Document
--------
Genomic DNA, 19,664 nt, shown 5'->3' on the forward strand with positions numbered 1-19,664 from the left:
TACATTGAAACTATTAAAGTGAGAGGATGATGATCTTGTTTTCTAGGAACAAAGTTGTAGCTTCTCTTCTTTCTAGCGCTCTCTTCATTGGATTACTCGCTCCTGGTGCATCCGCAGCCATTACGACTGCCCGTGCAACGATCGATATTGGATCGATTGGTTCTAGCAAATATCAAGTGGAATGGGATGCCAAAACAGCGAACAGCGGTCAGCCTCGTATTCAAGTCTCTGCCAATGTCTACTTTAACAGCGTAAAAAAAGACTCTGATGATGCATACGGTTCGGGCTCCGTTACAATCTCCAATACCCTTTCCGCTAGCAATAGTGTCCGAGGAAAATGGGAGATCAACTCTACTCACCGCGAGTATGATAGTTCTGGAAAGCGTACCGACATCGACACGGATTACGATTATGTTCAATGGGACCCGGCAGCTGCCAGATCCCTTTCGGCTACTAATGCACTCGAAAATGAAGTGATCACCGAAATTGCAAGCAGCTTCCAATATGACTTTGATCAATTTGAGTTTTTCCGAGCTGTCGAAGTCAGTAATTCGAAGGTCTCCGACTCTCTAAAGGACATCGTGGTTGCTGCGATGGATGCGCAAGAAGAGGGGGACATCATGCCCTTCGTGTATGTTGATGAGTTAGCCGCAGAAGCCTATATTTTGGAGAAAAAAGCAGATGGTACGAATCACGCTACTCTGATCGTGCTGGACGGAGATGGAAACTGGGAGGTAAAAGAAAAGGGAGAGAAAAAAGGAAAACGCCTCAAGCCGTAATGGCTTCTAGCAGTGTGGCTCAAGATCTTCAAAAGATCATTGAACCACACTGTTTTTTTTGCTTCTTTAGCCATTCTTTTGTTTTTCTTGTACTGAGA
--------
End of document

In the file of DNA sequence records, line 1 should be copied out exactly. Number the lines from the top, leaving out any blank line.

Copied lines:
Genomic DNA, 19,664 nt, shown 5'->3' on the forward strand with positions numbered 1-19,664 from the left: